Six months of Elixir

by Paweł Świątkowski

Almost exactly six months ago I started to work for Fresha, where Elixir is a main language for backend. This happend after almost exactly eight years of working as a Ruby developer. There were may reasons why I decided to quit Ruby and seek something else but I’m not going to dive into it in this post. Instead, I want to share some observations after the technology switch.

As for my background, I did know Elixir before from some hobby projects. I also knew some Erlang from even older times. But my only professinal experience was Ruby or fullstack Ruby (combined with different flavours of JS on the frontend).

The switch from interpreted to compiled language is more difficult than I thought

Of course, I knew that Elixir is a different language and not just a dialect of Ruby. After all it’s much more functional, it takes immutability very seriously, it’s not at all object-oriented (in Java/classes meaning; in Alan Kay’s terms it’s actually much more object-oriented). But I think the most difficult mental shift was that it’s compiled. It affects the daily chores in many more ways that I could predict. For example:

  • Switching between git branches, especially between a fresh one and a stale one, often forces the whole project recompilation. And with large codebases it takes some time.
  • In CI, even if your tests are quite fast, you still spend most of the time on compilation step. Reducing this requires some tricks, such as setting up CircleCI caching or creating a custom base Docker image that has some things already precompiled.
  • The cost of adding a dependency is completely different. In Ruby it affects the runtime, causing slower boot and larger memory fotprint. In Elixir the runtime cost is usually relatively small but it adds to the compilation time, often a lot, making your builds longer.

You’re gonna miss some things

I never realized how much I grew accustomed to dependency injection in Ruby until I switched to Elixir, where it’s rather hard to do. Ability to swap some related components in tests, for example, is really cool. In Elixir you need to either do it on top application config level or find out other ways to decouple your code. Or sometimes you just need to accept that it’s coupled.

Same goes for mocking. I used to think that an average Ruby codebase overuses mocks and stubs. And I still do. But there are situations when this is really handy - for example stubbing you random numbers generator for deterministic test results or even time (for time travel in tests) - these things do not come included with Elixir. You either need to introduce a layer of abstraction solely for the purpose of testing and mock it explicitly, or you have to give up on it and test differently (for example, only boundaries).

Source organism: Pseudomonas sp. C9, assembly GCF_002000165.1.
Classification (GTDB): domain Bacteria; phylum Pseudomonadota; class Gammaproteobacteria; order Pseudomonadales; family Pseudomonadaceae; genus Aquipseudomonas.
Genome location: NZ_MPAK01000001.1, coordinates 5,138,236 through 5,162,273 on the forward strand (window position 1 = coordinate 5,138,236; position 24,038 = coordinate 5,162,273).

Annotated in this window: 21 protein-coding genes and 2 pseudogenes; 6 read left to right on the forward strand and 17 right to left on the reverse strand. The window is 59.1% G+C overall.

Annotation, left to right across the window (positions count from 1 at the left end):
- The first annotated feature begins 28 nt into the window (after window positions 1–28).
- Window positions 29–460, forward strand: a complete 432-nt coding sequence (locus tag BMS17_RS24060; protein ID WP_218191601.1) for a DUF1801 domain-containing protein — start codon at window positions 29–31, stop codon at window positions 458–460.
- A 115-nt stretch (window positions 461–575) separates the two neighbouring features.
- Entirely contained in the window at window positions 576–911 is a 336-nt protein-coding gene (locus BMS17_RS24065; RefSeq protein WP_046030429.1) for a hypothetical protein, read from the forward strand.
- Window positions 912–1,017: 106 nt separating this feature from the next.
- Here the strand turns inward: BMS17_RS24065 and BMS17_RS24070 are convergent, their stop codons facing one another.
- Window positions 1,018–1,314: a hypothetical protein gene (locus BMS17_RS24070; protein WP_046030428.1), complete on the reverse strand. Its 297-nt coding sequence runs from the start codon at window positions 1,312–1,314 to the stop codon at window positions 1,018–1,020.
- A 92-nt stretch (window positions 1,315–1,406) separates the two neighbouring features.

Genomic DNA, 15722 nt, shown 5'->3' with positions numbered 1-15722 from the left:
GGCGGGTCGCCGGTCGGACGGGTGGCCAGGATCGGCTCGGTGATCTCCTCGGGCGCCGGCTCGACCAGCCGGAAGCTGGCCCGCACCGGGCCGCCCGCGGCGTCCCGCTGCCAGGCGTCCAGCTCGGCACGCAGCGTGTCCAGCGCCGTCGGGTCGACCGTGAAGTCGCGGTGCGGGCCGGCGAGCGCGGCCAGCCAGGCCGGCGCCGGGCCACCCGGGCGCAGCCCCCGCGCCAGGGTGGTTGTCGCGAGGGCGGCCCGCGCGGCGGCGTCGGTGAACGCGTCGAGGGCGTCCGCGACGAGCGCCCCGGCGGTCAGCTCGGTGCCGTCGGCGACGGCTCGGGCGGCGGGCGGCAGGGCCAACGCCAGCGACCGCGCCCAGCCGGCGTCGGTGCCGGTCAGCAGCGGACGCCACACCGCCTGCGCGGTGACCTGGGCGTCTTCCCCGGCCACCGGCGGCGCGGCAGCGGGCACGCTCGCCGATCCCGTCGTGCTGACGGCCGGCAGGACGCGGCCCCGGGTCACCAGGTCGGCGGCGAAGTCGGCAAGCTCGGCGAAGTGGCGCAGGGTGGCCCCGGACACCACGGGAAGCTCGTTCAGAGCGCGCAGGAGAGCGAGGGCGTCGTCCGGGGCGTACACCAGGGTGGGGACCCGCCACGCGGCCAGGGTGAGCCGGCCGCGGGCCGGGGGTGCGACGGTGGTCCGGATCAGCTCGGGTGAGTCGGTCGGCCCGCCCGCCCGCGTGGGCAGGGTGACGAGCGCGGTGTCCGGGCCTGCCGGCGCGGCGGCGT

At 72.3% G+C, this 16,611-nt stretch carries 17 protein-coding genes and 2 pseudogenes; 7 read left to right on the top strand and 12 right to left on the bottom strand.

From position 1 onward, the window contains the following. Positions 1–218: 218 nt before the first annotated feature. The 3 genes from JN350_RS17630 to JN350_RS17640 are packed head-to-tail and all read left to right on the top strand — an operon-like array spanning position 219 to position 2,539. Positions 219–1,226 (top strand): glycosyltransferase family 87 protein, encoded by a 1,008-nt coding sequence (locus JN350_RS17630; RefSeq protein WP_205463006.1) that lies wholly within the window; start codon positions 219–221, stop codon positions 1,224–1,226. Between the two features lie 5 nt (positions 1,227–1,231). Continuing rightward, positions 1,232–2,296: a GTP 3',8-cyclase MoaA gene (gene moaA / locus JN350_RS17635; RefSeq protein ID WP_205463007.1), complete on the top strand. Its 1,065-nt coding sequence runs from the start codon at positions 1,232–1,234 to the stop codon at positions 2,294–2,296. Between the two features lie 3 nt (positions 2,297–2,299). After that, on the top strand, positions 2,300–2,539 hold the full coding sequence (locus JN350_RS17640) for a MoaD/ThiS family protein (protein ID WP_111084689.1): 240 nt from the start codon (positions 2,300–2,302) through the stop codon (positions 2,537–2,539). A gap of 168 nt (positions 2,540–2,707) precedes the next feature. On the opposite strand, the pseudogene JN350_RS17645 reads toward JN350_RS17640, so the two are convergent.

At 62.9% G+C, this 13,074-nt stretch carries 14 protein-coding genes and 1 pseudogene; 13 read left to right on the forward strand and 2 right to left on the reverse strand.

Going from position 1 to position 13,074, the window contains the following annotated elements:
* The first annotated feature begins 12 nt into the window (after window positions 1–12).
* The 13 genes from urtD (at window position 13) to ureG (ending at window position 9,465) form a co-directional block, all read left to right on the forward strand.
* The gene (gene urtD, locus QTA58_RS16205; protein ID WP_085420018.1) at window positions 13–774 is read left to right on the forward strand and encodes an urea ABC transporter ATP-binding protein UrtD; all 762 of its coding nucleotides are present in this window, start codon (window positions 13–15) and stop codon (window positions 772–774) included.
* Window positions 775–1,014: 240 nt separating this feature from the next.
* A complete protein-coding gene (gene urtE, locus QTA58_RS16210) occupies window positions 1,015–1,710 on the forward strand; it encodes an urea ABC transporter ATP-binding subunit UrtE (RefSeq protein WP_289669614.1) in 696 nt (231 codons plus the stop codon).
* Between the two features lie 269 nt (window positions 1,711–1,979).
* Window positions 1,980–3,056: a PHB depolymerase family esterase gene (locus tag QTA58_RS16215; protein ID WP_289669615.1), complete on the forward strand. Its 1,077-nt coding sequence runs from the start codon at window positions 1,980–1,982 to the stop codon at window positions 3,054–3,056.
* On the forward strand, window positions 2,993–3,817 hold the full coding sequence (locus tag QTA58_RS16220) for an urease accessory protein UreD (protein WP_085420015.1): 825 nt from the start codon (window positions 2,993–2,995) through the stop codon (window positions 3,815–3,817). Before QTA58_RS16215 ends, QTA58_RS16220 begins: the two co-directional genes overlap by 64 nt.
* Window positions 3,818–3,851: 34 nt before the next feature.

“Let it crash” does not fit most of the tooling

Erlang’s “let it crash” philosophy is all about understanding that crash under a supervisor is nothing wrong. In fact, it is often right. But that pholosophy is not very well supported by a lot of tools.

As an example, we use KafkaEx library for Kafka consumers. It embraces “let it crash” and upon any unexpected event, such as network hiccup or kafka repartitioning, when it cannot just proceed, it crashes and let’s the supervisor recreate the process, reconnect and start over. It is pretty smart because saves you from a lot of hard-to-test and possibly buggy code handling these kind of situations and trying to recover. BUT. As a side effect of that you receive alerts from Sentry or Bugsnag (or something similar), alarms are sometimes triggered and generally you see some redness in the logs.

These crashes are also hard to specifically catch and silence - you’d risk catching too much and swallowing real errors. On the other hand, unfortunately you soon start to get used to these kind of alerts and ignore them, which also brings the danger of ignoring important ones.

Yet to unleash the full power

I had most fun with Elixir and Erlang while building thing with multiple processes talking to each other and coördinating work. Sure, webdev with Phoenix is nice and in many ways better organized than in a standard Rails approach. But I still sometimes feel like I’m redoing Rails in a different language, while not using a full power that BEAM and OTP bring.

There is still a lot to learn there for me: how to use the Elixir abstractions like Agent or even simple GenServer in a daily work of a web developer. I had a few ideas I exercised, for example keeping static configuration data (kept in YAML) as a process alongside Phoenix app, which can be queried from the main app, but I’m sure I can do more.

end of the article

This article was written by Paweł Świątkowski on 31 May 2021.

Tags: elixir

Want more? You can follow me on Twitter, sign up for my irregular Ruby Tuesday newsletter or just check out some (hopefully) related posts:

Comments